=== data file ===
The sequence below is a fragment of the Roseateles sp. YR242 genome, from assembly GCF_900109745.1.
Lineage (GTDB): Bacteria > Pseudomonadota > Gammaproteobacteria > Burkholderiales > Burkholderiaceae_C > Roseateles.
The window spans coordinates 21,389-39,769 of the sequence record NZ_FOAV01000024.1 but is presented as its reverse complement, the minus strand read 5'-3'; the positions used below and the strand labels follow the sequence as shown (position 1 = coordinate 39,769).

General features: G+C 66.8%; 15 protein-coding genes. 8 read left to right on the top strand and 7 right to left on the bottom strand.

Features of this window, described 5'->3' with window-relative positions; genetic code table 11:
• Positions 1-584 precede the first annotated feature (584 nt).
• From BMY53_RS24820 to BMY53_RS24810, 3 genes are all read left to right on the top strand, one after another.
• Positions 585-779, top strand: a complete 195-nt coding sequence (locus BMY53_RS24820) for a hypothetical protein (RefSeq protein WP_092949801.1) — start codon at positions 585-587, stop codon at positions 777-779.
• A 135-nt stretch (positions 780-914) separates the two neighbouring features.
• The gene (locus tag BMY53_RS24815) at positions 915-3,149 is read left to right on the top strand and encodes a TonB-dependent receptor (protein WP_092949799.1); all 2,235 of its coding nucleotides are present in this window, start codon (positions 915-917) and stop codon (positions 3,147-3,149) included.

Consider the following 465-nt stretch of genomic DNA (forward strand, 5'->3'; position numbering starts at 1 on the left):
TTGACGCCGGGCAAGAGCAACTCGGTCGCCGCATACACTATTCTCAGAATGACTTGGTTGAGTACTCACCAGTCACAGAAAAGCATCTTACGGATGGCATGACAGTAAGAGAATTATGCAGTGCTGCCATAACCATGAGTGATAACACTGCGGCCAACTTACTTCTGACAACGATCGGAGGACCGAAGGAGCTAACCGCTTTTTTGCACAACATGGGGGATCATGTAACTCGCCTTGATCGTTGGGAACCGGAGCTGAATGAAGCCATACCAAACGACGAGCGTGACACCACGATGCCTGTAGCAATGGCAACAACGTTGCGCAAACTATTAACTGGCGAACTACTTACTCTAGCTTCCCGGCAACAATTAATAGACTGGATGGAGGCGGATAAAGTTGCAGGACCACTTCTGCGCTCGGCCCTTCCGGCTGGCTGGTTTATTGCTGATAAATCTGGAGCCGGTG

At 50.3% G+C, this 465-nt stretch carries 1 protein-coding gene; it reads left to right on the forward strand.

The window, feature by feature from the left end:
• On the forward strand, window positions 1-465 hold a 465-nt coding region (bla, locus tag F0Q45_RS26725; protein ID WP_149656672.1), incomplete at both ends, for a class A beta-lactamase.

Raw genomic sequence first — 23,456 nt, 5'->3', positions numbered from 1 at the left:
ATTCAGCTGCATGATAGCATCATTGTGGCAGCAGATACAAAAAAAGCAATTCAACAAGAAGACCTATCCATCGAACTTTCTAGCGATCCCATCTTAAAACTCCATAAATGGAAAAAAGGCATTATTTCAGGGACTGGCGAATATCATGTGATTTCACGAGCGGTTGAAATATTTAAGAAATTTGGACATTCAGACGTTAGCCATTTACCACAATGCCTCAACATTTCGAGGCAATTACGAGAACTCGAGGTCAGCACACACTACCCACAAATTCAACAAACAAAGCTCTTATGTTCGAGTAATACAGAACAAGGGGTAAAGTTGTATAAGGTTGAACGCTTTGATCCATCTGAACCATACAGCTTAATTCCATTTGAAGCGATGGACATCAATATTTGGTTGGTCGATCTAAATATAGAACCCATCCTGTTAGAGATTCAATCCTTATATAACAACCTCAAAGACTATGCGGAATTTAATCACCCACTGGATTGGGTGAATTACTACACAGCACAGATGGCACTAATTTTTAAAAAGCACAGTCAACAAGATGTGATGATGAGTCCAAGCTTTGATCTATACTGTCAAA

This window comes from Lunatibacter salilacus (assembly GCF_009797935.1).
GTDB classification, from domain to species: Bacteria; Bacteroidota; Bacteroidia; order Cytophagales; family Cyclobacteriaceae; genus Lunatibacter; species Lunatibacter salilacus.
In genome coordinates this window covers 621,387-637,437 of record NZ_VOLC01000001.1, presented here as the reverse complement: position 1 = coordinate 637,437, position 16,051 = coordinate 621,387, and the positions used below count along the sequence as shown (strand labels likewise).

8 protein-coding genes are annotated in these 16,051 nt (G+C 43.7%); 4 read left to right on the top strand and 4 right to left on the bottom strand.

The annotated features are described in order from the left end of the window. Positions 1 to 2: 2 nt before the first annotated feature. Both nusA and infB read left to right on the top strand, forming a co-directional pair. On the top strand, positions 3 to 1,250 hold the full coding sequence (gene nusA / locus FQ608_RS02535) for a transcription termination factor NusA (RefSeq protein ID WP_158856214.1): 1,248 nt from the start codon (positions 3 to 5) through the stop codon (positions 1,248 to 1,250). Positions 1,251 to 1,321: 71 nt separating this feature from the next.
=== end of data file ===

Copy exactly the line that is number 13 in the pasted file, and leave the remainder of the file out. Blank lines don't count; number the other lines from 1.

At 50.3% G+C, this 465-nt stretch carries 1 protein-coding gene; it reads left to right on the forward strand.